(This article was first published on

**Rcpp Gallery**, and kindly contributed to R-bloggers)Two posts showed how to compute eigenvalues using Armadillo and using Eigen. As we also looked at using the

GNU GSL, this post will show how to conpute eigenvalues using GSL.

As mentioned in the previous GSL post, we instantiate C language pointers suitable for GSL (here the matrix `M`

). Those *must* be freed manually, as shown before the `return`

statement.

```
// [[Rcpp::depends(RcppGSL)]]
#include
```
#include
#include
// [[Rcpp::export]]
Rcpp::NumericVector getEigenValues(Rcpp::NumericMatrix sM) {
RcppGSL::matrix<double> M(sM); // create gsl data structures from SEXP
int k = M.ncol();
RcppGSL::vector<double> ev(k); // instead of gsl_vector_alloc(k);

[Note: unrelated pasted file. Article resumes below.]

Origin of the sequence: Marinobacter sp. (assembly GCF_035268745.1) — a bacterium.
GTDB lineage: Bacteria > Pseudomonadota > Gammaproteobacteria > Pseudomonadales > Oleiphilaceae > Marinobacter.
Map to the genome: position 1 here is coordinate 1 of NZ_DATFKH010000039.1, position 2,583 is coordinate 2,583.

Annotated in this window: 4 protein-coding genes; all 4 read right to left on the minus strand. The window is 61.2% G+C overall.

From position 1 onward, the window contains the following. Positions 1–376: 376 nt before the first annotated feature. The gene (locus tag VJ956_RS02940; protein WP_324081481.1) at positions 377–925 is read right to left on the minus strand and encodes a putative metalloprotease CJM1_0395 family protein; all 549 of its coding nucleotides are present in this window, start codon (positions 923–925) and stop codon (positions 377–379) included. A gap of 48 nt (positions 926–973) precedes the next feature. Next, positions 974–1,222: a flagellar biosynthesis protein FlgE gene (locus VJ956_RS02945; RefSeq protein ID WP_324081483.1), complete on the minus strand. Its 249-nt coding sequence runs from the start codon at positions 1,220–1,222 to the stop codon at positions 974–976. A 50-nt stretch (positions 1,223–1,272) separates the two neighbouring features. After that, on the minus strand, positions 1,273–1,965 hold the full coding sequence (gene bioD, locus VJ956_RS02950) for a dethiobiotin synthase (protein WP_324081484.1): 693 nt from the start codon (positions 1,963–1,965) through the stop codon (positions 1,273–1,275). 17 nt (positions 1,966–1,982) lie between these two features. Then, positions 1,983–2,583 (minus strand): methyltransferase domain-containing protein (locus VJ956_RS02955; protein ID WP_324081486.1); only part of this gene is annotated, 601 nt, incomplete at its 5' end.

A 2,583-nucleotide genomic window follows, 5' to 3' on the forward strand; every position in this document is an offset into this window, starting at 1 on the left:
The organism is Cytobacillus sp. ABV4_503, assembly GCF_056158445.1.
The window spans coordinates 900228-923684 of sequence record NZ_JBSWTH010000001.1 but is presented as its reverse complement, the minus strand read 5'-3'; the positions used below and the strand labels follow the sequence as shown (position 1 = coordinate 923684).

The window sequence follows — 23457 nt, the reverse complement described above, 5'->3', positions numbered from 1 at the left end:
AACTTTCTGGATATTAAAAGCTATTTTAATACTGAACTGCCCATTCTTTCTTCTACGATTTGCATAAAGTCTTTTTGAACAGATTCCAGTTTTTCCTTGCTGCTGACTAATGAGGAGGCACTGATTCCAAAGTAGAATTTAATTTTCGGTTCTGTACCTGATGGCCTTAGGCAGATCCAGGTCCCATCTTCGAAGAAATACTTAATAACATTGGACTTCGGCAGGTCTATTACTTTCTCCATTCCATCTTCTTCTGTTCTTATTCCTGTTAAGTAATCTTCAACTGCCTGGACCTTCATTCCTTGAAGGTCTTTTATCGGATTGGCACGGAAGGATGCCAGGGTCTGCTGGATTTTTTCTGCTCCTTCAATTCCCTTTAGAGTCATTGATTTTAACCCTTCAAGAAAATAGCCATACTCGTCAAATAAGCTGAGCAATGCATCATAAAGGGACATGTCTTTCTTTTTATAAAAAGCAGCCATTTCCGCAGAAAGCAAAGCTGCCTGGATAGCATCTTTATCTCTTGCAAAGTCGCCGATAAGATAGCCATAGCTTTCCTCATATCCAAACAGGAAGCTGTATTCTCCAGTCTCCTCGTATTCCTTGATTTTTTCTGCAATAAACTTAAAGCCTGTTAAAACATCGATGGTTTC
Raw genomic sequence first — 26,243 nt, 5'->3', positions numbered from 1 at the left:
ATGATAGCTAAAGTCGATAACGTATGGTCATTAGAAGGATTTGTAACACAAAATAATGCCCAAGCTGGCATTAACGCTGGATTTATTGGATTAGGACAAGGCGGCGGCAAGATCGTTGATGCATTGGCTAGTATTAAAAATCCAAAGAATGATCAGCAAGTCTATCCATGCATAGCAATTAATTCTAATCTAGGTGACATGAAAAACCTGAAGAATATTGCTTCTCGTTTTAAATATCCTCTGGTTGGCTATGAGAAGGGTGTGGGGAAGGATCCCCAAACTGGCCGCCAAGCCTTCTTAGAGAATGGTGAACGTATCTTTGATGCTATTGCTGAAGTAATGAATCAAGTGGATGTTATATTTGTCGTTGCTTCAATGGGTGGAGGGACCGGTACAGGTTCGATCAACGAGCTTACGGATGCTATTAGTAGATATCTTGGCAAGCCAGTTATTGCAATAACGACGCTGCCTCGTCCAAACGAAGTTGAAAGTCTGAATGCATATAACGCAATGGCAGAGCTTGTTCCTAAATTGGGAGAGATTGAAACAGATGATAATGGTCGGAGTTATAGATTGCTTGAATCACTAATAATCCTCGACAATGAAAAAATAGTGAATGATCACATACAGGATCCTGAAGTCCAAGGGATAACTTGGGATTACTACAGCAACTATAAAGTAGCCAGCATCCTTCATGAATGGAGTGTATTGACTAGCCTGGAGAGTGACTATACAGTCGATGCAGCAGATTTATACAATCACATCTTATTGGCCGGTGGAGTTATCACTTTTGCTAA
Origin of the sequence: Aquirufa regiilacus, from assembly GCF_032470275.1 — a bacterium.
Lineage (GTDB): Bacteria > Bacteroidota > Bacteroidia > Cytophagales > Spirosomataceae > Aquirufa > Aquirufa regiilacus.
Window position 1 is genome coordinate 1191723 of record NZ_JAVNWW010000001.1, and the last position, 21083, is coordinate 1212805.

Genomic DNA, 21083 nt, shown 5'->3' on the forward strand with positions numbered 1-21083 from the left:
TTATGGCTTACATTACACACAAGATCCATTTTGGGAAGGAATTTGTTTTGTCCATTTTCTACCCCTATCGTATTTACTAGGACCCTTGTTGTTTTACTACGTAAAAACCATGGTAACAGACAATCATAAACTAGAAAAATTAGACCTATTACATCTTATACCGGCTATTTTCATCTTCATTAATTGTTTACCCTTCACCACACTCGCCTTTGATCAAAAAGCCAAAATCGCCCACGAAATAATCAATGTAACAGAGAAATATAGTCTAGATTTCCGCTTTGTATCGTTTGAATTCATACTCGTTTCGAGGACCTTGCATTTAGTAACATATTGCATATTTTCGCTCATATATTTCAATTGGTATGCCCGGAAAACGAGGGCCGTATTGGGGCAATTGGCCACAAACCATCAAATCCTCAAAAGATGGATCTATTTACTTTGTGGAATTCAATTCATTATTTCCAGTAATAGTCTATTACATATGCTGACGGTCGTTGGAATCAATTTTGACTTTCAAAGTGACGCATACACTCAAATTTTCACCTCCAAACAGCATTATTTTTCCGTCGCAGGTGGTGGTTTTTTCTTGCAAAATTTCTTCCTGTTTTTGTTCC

gsl_eigen_symm_workspace *w = gsl_eigen_symm_alloc(k);
gsl_eigen_symm (M, ev, w);
gsl_eigen_symm_free (w);
// we need to invoke wrap() here to help the compiler, but at least we save a loop
// we also need to create a new Rcpp object as the RcppGSL one needs to be free'd.
Rcpp::NumericVector res(Rcpp::wrap(ev));
M.free(); // important: GSL wrappers use C structure
ev.free();
return res; // return results vector
}

We can illustrate this easily via a random sample matrix.

```
set.seed(42)
X <- matrix(rnorm(4*4), 4, 4)
Z <- X %*% t(X)
getEigenValues(Z)
```

[1] 14.2100 2.4099 1.6856 0.3319

In comparison, R gets the same results (in reverse order) and also returns the eigenvectors.

```
eigen(Z)
```

$values [1] 14.2100 2.4099 1.6856 0.3319 $vectors [,1] [,2] [,3] [,4] [1,] 0.69988 -0.55799 0.4458 -0.00627 [2,] -0.06833 -0.08433 0.0157 0.99397 [3,] 0.44100 -0.15334 -0.8838 0.03127 [4,] 0.55769 0.81118 0.1413 0.10493

To

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